On the banks of the stagnant channel of mud which is the main street of Tom-all-Alone’s, nothing is to be seen but the crazy houses, shut up and silent. No waking creature save himself appears, except in one direction where he sees the solitary figure of a woman sitting on a doorstep. He walks that way. Approaching, he observes that she has journeyed a long distance, and is footsore and travel-stained. She sits on the doorstep in the manner of one who is waiting, with her elbow on her knee and her head upon her hand. Beside her is a canvas bag, or bundle, she has carried. She is dozing probably, for she gives no heed to his steps as he comes towards her.
The broken footway is so narrow, that when Allan Woodcourt comes to where the woman sits, he has to turn into the road to pass her. Looking down at her face, his eye meets hers, and he stops.
“What is the matter?”
“Can’t you make them hear? Do you want to be let in?”
“I’m walting till they get up at another house — a lodging-house — not here,” the woman patiently returns. “I’m waiting here because there will be sun here presently to warm me.”
“I am afraid you are tired. I am sorry to see you sitting in the street.”
“Thank you, sir. It don’t matter.”
A habit in him of speaking to the poor, and of avoiding patronage or condescension, or childishness (which is the favourite device, many people deeming it quite a subtlety to talk to them like little spelling books), has put him on good terms with the woman easily.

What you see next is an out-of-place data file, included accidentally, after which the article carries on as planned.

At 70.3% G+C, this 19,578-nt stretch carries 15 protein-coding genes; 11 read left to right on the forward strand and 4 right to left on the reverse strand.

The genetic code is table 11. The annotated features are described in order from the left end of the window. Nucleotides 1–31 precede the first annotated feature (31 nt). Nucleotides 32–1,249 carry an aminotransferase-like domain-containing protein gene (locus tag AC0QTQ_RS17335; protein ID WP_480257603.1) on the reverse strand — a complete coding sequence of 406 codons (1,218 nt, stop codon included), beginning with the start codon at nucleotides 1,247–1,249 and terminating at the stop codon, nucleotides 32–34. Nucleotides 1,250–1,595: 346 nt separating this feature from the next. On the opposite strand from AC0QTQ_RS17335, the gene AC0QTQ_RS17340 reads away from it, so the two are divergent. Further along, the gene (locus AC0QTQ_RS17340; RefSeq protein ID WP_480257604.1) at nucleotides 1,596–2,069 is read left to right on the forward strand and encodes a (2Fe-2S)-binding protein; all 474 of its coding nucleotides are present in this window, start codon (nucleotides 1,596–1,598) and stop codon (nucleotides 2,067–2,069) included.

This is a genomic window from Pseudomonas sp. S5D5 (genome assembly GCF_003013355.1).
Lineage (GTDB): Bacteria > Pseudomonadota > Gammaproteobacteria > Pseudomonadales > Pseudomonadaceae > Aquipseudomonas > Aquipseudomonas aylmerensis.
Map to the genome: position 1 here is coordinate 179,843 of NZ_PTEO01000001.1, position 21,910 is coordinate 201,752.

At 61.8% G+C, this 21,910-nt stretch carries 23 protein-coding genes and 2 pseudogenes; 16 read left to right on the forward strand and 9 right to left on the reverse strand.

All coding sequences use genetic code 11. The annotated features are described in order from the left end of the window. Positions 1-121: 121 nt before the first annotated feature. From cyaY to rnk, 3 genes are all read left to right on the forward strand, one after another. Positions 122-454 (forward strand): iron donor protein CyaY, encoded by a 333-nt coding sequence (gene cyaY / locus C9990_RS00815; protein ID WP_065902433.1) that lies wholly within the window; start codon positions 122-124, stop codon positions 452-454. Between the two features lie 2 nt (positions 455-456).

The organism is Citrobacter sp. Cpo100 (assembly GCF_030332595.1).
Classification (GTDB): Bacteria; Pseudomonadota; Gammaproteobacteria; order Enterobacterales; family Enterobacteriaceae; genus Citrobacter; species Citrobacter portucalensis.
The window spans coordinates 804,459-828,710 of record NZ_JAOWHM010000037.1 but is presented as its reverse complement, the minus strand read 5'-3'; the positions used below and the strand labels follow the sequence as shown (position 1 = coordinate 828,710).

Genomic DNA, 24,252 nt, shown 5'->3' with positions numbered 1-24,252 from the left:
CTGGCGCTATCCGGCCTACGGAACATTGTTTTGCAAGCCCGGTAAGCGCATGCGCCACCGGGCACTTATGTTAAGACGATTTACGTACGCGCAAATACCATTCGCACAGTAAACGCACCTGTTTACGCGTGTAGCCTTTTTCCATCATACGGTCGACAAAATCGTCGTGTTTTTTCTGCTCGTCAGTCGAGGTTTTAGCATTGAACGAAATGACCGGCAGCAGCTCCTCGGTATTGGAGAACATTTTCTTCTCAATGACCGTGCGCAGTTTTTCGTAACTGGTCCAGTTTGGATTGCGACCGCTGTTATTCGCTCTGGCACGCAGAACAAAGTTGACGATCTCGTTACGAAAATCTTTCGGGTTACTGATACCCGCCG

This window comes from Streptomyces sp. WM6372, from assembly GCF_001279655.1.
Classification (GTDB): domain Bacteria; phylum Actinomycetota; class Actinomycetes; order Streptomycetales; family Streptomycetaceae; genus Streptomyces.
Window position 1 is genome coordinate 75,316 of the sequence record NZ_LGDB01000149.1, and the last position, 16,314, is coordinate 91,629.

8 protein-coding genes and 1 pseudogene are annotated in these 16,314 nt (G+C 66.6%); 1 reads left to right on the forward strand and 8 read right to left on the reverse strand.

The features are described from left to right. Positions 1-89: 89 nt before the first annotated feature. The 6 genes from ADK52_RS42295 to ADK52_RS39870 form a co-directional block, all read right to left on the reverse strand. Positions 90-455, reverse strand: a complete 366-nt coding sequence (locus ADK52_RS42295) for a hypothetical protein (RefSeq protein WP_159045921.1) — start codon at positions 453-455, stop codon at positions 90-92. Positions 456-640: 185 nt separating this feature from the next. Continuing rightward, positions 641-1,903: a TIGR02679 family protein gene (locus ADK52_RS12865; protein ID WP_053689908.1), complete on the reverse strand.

“Let me look at your forehead,” he says, bending down. “I am a doctor. Don’t be afraid. I wouldn’t hurt you for the world.”
He knows that by touching her with his skilful and accustomed hand, he can soothe her yet more readily. She makes a slight objection, saying, “It’s nothing”; but he has scarcely laid his fingers on the wounded place when she lifts it up to the light.
“Aye! A bad bruise, and the skin sadly broken. This must be very sore.”
“It do ache a little, sir,” returns the woman, with a started tear upon her cheek.
“Let me try to make it more comfortable. My handkerchief won’t hurt you.”
“O dear no sir, I’m sure of that!”
He cleanses the injured place and dries it; and having carefully examined it and gently pressed it with the palm of his hand, takes a small case from his pocket, dresses it, and binds it up. While he is thus employed, he says, after laughing at his establishing a surgery in the street:
“And so your husband is a brickmaker?”
“How do you know that, sir?” asks the woman, astonished.